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From java8964 <>
Subject Spark performance tuning
Date Fri, 20 Feb 2015 21:04:23 GMT
I am new to Spark, and I am trying to test the Spark SQL performance vs Hive. I setup a standalone
box, with 24 cores and 64G memory.
We have one SQL in mind to test. Here is the basically setup on this one box for the SQL we
are trying to run:
1) Dataset 1, 6.6G AVRO file with snappy compression, which contains nest structure of 3 array
of struct in AVRO2) Dataset2, 5G AVRO file with snappy compression3) Dataset3, 2.3M AVRO file
with snappy compression.
The basic structure of the query is like this:

(selectxxxfromdataset1 lateral view outer explode(struct1) lateral view outer explode(struct2)where
xxxxx )left outer join(select xxxx from dataset2 lateral view explode(xxx) where xxxx)on xxxxleft
outer join(select xxx from dataset3 where xxxx)on xxxxx
So overall what it does is 2 outer explode on dataset1, left outer join with explode of dataset2,
then finally left outer join with dataset 3.
On this standalone box, I installed Hadoop 2.2 and Hive 0.12, and Spark 1.2.0.
Baseline, the above query can finish around 50 minutes in Hive 12, with 6 mappers and 3 reducers,
each with 1G max heap, in 3 rounds of MR jobs.
This is a very expensive query running in our production, of course with much bigger data
set, every day. Now I want to see how fast Spark can do for the same query.
I am using the following settings, based on my understanding of Spark, for a fair test between
it and Hive:
export SPARK_WORKER_MEMORY=32gexport SPARK_DRIVER_MEMORY=2g--executor-memory 9g --total-executor-cores
I am trying to run the one executor with 9 cores and max 9G heap, to make Spark use almost
same resource we gave to the MapReduce. Here is the result without any additional configuration
changes, running under Spark 1.2.0, using HiveContext in Spark SQL, to run the exactly same
The Spark SQL generated 5 stage of tasks, shown below:4   collect at SparkPlan.scala:84 +details
     2015/02/20 10:48:46 26 s    200/200             3   mapPartitions at Exchange.scala:64
+details 2015/02/20 10:32:07 16 min  200/200                     1112.3 MB2   mapPartitions
at Exchange.scala:64 +details 2015/02/20 10:22:06 9 min  40/40       4.7 GB          22.2
GB1   mapPartitions at Exchange.scala:64 +details 2015/02/20 10:22:06 1.9 min 50/50      
6.2 GB          2.8 GB0   mapPartitions at Exchange.scala:64 +details 2015/02/20 10:22:06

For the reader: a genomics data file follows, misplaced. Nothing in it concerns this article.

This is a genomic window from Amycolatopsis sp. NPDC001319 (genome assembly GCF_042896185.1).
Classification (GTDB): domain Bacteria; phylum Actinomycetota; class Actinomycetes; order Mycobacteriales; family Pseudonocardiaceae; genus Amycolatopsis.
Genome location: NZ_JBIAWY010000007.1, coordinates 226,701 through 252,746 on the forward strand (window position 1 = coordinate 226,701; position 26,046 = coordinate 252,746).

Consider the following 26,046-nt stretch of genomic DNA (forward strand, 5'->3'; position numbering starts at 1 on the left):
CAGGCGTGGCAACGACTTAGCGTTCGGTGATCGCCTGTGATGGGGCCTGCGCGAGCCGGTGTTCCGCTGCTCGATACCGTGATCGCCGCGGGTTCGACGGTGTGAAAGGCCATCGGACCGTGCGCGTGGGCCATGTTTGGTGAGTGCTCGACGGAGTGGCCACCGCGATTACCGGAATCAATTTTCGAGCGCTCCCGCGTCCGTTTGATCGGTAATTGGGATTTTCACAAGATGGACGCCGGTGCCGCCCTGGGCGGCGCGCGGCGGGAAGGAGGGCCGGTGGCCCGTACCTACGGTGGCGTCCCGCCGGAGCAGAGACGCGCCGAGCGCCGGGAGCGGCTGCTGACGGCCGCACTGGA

6 s     2/2         2.3 MB          156.6 KB
So the wall time of whole query is 26s + 16m + 9m + 2m + 6s, around 28 minutes.
It is about 56% of originally time, not bad. But I want to know any tuning of Spark can make
it even faster.
For stage 2 and 3, I observed that GC time is more and more expensive. Especially in stage
3, shown below:
For stage 3:Metric      Min     25th percentile     Median      75th percentile     MaxDuration
   20 s    30 s                35 s        39 s                2.4 minGC Time     9 s    
17 s                20 s        25 s                2.2 minShuffle Write   4.7 MB  4.9 MB
         5.2 MB      6.1 MB              8.3 MB
So in median, the GC time took overall 20s/35s = 57% of time.
First change I made is to add the following line in the spark-default.conf:spark.serializer
My assumption is that using kryoSerializer, instead of default java serialize, will lower
the memory footprint, should lower the GC pressure during runtime. I know the I changed the
correct spark-default.conf, because if I were add "spark.executor.extraJavaOptions -verbose:gc
-XX:+PrintGCDetails -XX:+PrintGCTimeStamps" in the same file, I will see the GC usage in the
stdout file. Of course, in this test, I didn't add that, as I want to only make one change
a time.The result is almost the same, as using standard java serialize. The wall time is still
28 minutes, and in stage 3, the GC still took around 50 to 60% of time, almost same result
within "min, median to max" in stage 3, without any noticeable performance gain.
Next, based on my understanding, and for this test, I think the default
is too high for this query, as there is no reason to reserve so much memory for caching data,
Because we don't reuse any dataset in this one query. So I add this at the end of spark-shell
command "--conf", as I want to just reserve half of the memory
for caching data vs first time. Of course, this time, I rollback the first change of "KryoSerializer".
The result looks like almost the same. The whole query finished around 28s + 14m + 9.6m +
1.9m + 6s = 27 minutes.
It looks like that Spark is faster than Hive, but is there any steps I can make it even faster?
Why using "KryoSerializer" makes no difference? If I want to use the same resource as now,
anything I can do to speed it up more, especially lower the GC time?
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